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Discussion Starter · #13 ·
jtmhog said:
The car may not be able to make it if its a long climb at less than say 25mph. I haven't seen any data, but, since the engine sees only high gear, the battery/MG2 provides all or most of power at low speeds.
Is this based on experience or theory? I've gotten reports on a hiking site that it works fine up 5000' gain on pavement. So far nothing reported for gravel roads.

25mph is awfully fast for gravel. Steep gravel roads are often 10 mph (lots of potholes).
 

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You forget this is a parallel-series hybrid. It is not solely one or the other.
For efficiency in MPG, it is best if the system works as a combination of both. However, if the battery is depleted, then the ICE will simply rev higher to provide the needed power to MG2 through MG1, as well as supply some of the power directly, if indeed low speed high torque is needed. In this way, it will act more of a series hybrid much as a freight train does.

Now you might have problem with traction, but traction has nothing to do with inadequate sustained torque. The car has plenty of torque, which is why you can often beat most cars off the line while they try and get out of first gear. Traction has to do more with having the right tires.
 

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I haven't seen any data, but, since the engine sees only high gear, the battery/MG2 provides all or most of power at low speeds.
You don't have a very good idea how the transmission works. The continuously variable arrangement allows the ICE to deliver more power by reving up, just as in any other car. The percentage of torque which goes to the wheels is fixed, but the electric motors can provide more torque. There is an excellent explanation of how the transmission works here: http://home.earthlink.net/~graham1/MyTo ... Device.htm

I agree that the low ground clearance makes the car lousy for roads that aren't at least well graded.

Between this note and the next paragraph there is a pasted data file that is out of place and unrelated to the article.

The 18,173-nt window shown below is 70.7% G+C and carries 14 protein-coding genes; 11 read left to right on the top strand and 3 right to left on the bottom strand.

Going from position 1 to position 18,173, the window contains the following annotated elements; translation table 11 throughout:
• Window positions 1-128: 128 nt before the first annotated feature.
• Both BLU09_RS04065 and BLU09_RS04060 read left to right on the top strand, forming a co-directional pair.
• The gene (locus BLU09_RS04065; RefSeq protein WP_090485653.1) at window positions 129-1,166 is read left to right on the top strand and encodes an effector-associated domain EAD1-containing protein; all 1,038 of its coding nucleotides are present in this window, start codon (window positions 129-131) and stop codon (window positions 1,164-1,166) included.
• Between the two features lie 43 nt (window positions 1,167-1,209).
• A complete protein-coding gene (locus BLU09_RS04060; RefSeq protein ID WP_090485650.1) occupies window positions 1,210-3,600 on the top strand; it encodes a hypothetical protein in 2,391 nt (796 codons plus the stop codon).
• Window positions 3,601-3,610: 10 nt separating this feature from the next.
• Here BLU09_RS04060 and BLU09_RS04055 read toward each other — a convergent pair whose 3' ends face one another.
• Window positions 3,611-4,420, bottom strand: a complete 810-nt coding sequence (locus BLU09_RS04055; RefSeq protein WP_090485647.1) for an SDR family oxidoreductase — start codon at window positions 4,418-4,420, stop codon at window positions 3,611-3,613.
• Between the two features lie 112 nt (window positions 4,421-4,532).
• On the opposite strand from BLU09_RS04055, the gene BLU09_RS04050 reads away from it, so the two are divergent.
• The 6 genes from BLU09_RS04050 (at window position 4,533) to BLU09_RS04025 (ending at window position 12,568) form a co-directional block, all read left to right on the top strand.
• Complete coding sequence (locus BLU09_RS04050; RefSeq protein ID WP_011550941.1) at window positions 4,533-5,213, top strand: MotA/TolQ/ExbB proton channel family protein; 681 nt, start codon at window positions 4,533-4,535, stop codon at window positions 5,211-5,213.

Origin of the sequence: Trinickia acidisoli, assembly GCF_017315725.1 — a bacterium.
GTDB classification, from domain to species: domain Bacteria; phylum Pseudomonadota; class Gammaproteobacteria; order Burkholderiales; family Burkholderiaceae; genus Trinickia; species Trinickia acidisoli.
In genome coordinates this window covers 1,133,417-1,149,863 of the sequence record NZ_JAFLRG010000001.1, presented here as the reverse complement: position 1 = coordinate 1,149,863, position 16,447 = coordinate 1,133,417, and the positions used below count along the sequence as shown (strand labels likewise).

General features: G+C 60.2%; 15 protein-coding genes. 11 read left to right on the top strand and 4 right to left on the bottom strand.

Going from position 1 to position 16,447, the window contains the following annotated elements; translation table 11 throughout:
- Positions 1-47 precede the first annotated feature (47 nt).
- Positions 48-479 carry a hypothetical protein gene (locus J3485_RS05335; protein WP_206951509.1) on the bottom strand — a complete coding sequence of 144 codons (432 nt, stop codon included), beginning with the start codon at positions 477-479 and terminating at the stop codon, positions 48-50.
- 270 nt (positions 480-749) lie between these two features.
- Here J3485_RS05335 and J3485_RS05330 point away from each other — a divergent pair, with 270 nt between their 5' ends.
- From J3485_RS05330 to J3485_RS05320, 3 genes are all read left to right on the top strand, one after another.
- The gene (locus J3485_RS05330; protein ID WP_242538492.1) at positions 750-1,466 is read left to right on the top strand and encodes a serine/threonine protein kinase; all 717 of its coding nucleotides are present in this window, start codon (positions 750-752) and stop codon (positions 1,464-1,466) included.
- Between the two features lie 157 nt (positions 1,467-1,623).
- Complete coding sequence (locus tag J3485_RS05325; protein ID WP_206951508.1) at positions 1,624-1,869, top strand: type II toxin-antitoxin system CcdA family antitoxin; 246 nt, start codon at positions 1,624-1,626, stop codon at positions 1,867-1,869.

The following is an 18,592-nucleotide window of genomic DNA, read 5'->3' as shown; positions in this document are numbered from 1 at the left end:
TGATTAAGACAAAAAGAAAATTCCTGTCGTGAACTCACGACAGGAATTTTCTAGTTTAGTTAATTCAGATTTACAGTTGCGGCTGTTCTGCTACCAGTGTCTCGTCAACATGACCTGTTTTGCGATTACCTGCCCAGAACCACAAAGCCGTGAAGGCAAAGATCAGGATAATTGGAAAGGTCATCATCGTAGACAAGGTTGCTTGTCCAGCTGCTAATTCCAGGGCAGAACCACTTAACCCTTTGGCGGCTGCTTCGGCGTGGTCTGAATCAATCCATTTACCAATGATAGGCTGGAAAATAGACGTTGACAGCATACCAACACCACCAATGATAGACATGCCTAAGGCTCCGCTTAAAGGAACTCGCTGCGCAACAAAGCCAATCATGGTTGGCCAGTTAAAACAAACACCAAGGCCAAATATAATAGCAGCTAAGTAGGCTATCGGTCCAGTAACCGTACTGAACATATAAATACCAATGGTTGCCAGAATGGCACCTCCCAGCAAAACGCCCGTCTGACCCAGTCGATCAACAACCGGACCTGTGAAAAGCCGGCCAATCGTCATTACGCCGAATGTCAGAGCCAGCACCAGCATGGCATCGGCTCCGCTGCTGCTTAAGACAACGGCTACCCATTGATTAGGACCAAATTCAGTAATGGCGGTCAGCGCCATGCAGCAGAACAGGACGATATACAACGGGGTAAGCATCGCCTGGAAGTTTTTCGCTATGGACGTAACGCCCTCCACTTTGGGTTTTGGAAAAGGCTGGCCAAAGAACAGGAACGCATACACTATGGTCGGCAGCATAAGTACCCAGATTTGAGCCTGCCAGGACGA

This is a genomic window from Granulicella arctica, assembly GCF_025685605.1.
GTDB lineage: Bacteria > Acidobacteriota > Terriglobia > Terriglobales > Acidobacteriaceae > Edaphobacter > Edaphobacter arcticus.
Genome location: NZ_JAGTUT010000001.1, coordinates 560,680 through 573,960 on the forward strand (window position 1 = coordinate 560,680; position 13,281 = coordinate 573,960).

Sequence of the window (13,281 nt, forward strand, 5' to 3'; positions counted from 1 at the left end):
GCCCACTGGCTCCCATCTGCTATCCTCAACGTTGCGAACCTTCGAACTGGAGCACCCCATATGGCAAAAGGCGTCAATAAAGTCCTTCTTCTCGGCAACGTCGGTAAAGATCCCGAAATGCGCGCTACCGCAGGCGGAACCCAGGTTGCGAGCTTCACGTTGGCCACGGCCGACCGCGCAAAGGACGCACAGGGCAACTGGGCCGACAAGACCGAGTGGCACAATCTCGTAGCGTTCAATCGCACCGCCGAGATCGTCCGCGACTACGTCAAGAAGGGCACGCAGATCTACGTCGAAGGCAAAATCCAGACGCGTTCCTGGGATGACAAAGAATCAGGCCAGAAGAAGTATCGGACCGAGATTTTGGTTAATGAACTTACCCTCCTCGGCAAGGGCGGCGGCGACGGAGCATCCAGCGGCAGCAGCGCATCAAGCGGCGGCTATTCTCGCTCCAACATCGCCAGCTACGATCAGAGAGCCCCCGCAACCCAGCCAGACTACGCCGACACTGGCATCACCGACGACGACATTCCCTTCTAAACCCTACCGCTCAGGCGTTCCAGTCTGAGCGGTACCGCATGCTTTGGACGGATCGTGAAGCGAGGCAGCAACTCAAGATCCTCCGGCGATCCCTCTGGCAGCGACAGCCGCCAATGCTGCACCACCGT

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The Prius engine can supply sufficient power to drive your car up mountain roads just fine if you're not trying to sustain 65+ MPH. So even if you do end up with a "low" battery (down to 40 % charge), you can continue to climb the mountain with just the engine.

Ignore anything you've heard about the engine only being in top gear. That's only true for the mechanical path and is wholly irrelevant for discussions of Prius propulsion at low speeds. That phrase was originally used by someone trying to explain one small piece of the whole working of the Prius. Unfortunately, several people have grabbed onto that phrase out of context as if it explained all there is to know about the Prius transmission. It doesn't come close.

You're Prius can safely be parked for a week with NO precautions, even after a long climb.

However, as others have mentioned, the Prius ground clearance is entirely inadequate for logging roads. The stock tires aren't particularly good for gravel or other loose surfaces either.
 

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I travel in Washington state to go hiking. Sometimes I might drive from sea level to 5000 or even 6000 feet. Some would be paved highways with reasonable gradient. Others might be gravel roads with 20% grade, lots of switchbacks.
******************************************
In the driving conditions you describe; I would worry less about the batteries and more about ground clearance and other semi-off-road stuff. The front end fiberglass chin scrapes the ground easily on dippy surfaces. The Prius is a great car and I like mine a lot but I don't see it as being designed for "extreme" conditions as was, for example, the old VW Bug. ~JD~
 

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RSnyder said:
However, as others have mentioned, the Prius ground clearance is entirely inadequate for logging roads. The stock tires aren't particularly good for gravel or other loose surfaces either.
Tell me about it. I mistakenly took Ladybug's advice on getting to a friend's house from my best friend's house with my best friend and his family. The neighborhood of whose house we were going to is notorius for having badly kept limerock roads. My car bottomed out often, and my best friend's wife cried out in empathy for Ladybug.
The roads Ladybug chose was a shorter route but not the safest or most comfortable.
 

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Discussion Starter · #20 ·
Thanks for everyone's comments. Looks like a Prius would be fine for my needs. I was concerned that the battery pack would deplete too much and thus get damaged. Sounds like the car ain't that dumb.

As for the gravel roads -- these roads are rough but passable by a "family car". There are plenty of other roads where high clearance and 4WD helps. But I'm not going to buy a car for the small 0.5% of the miles when 99.5% of them are on good pavement. Folks pay for their 4WD every single mile to the grocery store and work and most of the way to trailheads. I'd rather walk! But them I'm pretty dumb.